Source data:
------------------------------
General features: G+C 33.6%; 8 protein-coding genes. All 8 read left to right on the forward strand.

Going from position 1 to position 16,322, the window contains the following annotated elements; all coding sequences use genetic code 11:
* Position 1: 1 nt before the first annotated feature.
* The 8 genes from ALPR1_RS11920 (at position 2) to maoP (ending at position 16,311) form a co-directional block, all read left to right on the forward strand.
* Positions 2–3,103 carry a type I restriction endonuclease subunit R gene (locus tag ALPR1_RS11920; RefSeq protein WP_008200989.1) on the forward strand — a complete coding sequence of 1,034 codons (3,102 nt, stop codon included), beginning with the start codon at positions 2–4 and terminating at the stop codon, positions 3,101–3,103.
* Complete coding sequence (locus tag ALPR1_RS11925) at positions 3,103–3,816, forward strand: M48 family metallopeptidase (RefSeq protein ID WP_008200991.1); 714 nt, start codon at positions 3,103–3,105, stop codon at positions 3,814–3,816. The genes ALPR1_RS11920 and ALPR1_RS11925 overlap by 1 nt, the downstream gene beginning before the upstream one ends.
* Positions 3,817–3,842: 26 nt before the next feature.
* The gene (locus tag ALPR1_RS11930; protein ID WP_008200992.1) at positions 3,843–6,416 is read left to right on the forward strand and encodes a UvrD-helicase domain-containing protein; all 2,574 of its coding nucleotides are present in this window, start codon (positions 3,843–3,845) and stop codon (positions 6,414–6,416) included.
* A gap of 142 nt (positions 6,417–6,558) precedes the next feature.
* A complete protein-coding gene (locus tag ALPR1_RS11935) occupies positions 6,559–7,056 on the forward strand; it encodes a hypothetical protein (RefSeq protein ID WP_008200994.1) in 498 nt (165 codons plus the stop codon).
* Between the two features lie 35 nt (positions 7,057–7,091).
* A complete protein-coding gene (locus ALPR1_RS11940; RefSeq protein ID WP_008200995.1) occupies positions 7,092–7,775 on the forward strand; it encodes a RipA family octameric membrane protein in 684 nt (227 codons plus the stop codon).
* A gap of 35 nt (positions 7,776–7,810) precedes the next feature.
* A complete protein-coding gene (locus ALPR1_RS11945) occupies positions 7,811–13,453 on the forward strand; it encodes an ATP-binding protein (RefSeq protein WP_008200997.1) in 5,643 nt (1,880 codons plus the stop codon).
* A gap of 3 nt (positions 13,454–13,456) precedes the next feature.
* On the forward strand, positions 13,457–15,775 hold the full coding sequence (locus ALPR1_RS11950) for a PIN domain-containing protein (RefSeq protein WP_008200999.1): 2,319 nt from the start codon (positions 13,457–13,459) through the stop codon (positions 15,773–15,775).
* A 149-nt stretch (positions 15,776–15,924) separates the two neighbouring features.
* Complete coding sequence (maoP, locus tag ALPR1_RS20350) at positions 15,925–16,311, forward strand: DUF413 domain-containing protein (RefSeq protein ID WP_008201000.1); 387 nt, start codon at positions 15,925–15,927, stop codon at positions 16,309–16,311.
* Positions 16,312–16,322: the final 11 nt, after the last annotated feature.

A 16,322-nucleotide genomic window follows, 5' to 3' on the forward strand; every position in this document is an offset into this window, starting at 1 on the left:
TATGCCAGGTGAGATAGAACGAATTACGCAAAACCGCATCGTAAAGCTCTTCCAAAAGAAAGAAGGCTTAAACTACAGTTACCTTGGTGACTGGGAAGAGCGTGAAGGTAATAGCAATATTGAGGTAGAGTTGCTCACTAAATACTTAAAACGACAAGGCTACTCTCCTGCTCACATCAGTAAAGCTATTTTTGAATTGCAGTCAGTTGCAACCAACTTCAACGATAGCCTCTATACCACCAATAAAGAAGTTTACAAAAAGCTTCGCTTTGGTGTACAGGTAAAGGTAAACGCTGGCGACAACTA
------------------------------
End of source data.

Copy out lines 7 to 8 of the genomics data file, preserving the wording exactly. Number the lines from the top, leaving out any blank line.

* Positions 3,817–3,842: 26 nt before the next feature.
* The gene (locus tag ALPR1_RS11930; protein ID WP_008200992.1) at positions 3,843–6,416 is read left to right on the forward strand and encodes a UvrD-helicase domain-containing protein; all 2,574 of its coding nucleotides are present in this window, start codon (positions 3,843–3,845) and stop codon (positions 6,414–6,416) included.